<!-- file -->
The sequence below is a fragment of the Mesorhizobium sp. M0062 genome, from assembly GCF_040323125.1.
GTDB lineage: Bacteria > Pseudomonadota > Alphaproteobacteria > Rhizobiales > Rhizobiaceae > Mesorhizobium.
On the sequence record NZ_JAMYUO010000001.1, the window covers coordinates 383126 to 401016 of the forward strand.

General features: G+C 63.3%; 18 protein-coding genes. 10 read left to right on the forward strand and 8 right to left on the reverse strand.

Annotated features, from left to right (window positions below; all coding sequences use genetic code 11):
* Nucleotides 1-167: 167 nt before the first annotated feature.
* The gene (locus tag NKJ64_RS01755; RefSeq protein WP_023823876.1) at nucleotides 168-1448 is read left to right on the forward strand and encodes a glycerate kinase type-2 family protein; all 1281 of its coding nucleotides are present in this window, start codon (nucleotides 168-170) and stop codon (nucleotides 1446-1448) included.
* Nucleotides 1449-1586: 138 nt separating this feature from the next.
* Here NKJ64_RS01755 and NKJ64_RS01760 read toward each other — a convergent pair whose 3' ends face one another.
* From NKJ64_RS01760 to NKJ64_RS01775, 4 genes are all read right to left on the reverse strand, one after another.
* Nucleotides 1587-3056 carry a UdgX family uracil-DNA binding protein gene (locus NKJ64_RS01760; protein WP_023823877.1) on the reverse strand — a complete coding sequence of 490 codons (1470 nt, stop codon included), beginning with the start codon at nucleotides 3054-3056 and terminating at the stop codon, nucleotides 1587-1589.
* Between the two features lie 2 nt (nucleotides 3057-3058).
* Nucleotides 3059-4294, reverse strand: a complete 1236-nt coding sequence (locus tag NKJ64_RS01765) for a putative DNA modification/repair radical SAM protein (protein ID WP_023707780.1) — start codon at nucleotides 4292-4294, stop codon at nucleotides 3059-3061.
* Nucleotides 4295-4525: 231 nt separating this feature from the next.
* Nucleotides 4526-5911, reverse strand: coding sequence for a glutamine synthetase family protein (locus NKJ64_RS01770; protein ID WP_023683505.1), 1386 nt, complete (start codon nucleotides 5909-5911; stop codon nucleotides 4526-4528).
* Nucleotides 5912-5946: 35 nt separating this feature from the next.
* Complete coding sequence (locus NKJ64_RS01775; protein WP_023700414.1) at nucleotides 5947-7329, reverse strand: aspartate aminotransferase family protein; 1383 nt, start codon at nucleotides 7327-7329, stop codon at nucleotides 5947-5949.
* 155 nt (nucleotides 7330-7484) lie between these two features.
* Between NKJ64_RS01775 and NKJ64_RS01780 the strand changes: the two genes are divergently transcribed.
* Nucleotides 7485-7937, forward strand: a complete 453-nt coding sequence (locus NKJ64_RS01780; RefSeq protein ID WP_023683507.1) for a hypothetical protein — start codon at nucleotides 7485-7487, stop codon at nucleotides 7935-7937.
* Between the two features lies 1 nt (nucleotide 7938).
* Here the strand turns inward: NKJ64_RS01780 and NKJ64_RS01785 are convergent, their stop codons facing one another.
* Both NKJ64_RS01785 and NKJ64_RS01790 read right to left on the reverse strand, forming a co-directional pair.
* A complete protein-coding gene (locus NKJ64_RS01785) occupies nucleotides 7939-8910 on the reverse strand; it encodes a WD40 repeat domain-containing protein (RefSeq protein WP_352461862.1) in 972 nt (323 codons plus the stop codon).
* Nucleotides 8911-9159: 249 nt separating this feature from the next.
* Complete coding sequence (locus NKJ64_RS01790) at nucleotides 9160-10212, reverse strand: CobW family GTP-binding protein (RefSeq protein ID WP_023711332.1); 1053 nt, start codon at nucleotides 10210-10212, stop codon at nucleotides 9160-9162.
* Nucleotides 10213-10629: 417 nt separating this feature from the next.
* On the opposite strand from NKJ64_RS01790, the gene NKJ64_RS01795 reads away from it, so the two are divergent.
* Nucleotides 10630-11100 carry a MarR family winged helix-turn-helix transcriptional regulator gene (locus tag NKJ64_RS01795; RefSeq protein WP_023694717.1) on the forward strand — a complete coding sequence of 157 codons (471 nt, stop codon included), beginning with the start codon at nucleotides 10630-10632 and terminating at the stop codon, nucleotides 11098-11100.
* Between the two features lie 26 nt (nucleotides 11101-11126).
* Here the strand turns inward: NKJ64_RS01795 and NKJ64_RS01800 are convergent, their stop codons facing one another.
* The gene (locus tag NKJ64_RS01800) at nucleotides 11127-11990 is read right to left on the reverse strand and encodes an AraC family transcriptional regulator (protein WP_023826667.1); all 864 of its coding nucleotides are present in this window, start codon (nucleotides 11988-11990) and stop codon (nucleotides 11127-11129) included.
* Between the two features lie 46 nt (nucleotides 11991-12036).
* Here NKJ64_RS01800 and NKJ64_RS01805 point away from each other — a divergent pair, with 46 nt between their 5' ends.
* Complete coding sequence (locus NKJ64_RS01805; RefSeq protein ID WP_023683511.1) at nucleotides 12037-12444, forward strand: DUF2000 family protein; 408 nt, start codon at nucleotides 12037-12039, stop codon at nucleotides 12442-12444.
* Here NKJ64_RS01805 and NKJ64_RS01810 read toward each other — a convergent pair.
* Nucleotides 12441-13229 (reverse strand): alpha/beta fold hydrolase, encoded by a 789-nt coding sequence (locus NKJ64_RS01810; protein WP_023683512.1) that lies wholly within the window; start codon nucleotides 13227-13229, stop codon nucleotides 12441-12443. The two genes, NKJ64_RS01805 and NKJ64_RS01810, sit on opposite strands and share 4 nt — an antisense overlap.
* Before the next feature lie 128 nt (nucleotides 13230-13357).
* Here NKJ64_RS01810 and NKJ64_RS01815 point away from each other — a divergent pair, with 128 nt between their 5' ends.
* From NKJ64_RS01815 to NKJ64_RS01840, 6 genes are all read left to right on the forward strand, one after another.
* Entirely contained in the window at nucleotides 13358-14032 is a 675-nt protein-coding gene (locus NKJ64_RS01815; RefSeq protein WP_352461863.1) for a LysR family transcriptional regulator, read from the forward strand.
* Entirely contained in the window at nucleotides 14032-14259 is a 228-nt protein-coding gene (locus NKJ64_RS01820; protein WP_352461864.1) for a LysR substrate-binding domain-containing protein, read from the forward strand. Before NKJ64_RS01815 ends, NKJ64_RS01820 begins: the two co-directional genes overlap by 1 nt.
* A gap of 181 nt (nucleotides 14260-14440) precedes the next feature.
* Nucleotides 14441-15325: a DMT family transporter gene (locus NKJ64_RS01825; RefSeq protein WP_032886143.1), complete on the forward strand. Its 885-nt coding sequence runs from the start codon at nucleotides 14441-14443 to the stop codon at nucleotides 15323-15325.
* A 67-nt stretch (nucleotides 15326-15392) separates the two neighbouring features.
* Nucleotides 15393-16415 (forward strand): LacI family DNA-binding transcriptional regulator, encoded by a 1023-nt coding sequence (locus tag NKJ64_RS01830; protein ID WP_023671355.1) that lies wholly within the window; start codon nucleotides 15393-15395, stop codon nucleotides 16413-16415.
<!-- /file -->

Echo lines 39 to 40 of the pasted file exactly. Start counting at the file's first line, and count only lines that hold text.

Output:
* Here NKJ64_RS01810 and NKJ64_RS01815 point away from each other — a divergent pair, with 128 nt between their 5' ends.
* From NKJ64_RS01815 to NKJ64_RS01840, 6 genes are all read left to right on the forward strand, one after another.